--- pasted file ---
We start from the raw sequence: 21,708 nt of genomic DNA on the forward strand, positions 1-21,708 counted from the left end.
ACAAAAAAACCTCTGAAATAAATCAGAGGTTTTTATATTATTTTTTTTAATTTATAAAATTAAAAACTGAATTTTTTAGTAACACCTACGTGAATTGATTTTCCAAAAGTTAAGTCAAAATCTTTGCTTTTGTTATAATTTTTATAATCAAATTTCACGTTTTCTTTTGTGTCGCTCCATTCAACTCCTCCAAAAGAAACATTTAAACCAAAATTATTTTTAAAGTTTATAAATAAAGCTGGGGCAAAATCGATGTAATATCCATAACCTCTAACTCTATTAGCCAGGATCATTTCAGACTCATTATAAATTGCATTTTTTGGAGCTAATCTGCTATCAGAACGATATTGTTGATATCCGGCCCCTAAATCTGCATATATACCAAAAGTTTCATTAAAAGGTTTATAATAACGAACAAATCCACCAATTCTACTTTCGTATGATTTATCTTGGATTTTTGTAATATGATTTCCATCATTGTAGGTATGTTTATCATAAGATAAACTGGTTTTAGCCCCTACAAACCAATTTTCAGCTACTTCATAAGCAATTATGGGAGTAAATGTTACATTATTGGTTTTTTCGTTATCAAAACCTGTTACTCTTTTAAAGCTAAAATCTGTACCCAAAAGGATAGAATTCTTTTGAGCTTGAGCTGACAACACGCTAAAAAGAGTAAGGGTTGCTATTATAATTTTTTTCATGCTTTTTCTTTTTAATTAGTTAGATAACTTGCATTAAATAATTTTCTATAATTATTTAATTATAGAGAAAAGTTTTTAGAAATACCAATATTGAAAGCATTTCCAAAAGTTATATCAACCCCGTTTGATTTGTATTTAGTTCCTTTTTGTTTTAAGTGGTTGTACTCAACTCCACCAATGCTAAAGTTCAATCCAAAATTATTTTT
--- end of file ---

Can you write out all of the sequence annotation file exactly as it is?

We start from the raw sequence: 21,708 nt of genomic DNA on the forward strand, positions 1-21,708 counted from the left end.
ACAAAAAAACCTCTGAAATAAATCAGAGGTTTTTATATTATTTTTTTTAATTTATAAAATTAAAAACTGAATTTTTTAGTAACACCTACGTGAATTGATTTTCCAAAAGTTAAGTCAAAATCTTTGCTTTTGTTATAATTTTTATAATCAAATTTCACGTTTTCTTTTGTGTCGCTCCATTCAACTCCTCCAAAAGAAACATTTAAACCAAAATTATTTTTAAAGTTTATAAATAAAGCTGGGGCAAAATCGATGTAATATCCATAACCTCTAACTCTATTAGCCAGGATCATTTCAGACTCATTATAAATTGCATTTTTTGGAGCTAATCTGCTATCAGAACGATATTGTTGATATCCGGCCCCTAAATCTGCATATATACCAAAAGTTTCATTAAAAGGTTTATAATAACGAACAAATCCACCAATTCTACTTTCGTATGATTTATCTTGGATTTTTGTAATATGATTTCCATCATTGTAGGTATGTTTATCATAAGATAAACTGGTTTTAGCCCCTACAAACCAATTTTCAGCTACTTCATAAGCAATTATGGGAGTAAATGTTACATTATTGGTTTTTTCGTTATCAAAACCTGTTACTCTTTTAAAGCTAAAATCTGTACCCAAAAGGATAGAATTCTTTTGAGCTTGAGCTGACAACACGCTAAAAAGAGTAAGGGTTGCTATTATAATTTTTTTCATGCTTTTTCTTTTTAATTAGTTAGATAACTTGCATTAAATAATTTTCTATAATTATTTAATTATAGAGAAAAGTTTTTAGAAATACCAATATTGAAAGCATTTCCAAAAGTTATATCAACCCCGTTTGATTTGTATTTAGTTCCTTTTTGTTTTAAGTGGTTGTACTCAACTCCACCAATGCTAAAGTTCAATCCAAAATTATTTTT